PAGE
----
Hilariously misplaced modifiers and other blunders

As with common gaffes of usage and punctuation, botched syntax can distort a writer’s intended message—often with humorous consequences.

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How many of you snicker when you see a sign that says something like this:

“Caution heavy pedestrian traffic”

In a previous article, I wrote about modifiers and why their location in a sentence is important:

When used correctly, modifiers add interest and depth to your writing. When modifiers are used incorrectly, the reader may not understand the details of the sentence.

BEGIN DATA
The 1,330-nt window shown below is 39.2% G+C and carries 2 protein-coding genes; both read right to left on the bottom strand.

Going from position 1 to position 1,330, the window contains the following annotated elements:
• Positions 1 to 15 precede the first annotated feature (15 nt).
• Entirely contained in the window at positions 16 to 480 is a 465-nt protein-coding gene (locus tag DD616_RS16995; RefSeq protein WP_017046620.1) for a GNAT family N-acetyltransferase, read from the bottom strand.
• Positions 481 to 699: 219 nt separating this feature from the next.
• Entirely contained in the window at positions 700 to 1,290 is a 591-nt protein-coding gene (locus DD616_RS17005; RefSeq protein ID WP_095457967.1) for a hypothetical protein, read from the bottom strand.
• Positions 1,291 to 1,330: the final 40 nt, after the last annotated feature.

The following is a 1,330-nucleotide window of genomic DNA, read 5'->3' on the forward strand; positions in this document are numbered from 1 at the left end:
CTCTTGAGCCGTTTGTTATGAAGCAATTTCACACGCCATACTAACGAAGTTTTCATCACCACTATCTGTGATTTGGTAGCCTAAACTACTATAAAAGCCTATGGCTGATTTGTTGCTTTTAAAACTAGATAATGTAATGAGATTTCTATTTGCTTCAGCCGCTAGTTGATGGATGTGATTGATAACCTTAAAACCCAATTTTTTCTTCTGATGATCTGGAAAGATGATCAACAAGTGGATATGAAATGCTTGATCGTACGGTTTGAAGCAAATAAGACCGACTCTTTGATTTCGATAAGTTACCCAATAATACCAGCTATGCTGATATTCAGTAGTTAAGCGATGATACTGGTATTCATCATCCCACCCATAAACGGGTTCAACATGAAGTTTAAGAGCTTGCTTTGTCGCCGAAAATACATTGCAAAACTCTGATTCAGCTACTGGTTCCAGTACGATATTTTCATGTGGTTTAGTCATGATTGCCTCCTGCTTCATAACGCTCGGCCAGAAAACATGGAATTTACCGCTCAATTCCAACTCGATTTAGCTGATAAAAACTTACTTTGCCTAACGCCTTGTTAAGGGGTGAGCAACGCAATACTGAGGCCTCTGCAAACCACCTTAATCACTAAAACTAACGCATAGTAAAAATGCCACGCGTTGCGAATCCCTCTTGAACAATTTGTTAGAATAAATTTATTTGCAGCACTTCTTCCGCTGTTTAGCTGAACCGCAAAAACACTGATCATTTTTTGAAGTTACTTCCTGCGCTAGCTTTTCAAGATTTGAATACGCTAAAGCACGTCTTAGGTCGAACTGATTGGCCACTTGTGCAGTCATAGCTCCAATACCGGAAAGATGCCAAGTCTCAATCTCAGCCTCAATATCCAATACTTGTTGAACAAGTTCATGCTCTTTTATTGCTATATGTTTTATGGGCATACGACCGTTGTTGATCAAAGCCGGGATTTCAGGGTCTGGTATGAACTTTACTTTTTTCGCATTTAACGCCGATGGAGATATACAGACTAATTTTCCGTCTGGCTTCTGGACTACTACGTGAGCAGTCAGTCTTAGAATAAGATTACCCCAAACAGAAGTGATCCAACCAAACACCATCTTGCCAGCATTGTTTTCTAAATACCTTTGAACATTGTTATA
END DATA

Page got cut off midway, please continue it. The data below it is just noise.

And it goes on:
A misplaced modifier occurs when a word or phrase is placed too far from the word it describes. Because of this separation, it’s not clear what is being described in the sentence.

They can also cause writers and editors to laugh hysterically.

Below are examples of misplaced modifiers—as well as punctuation omissions and usage gaffes—that make for amusing phrases:

From signs:

1. Caution heavy pedestrian traffic

2. Caution pedestrians slippery when wet

3. Huge kids sale

4. Kids with gas eat free

5. Kids 20% off

6. Don’t let worries kill you. Let the church help

7. Bathroom only for disabled elderly pregnant children

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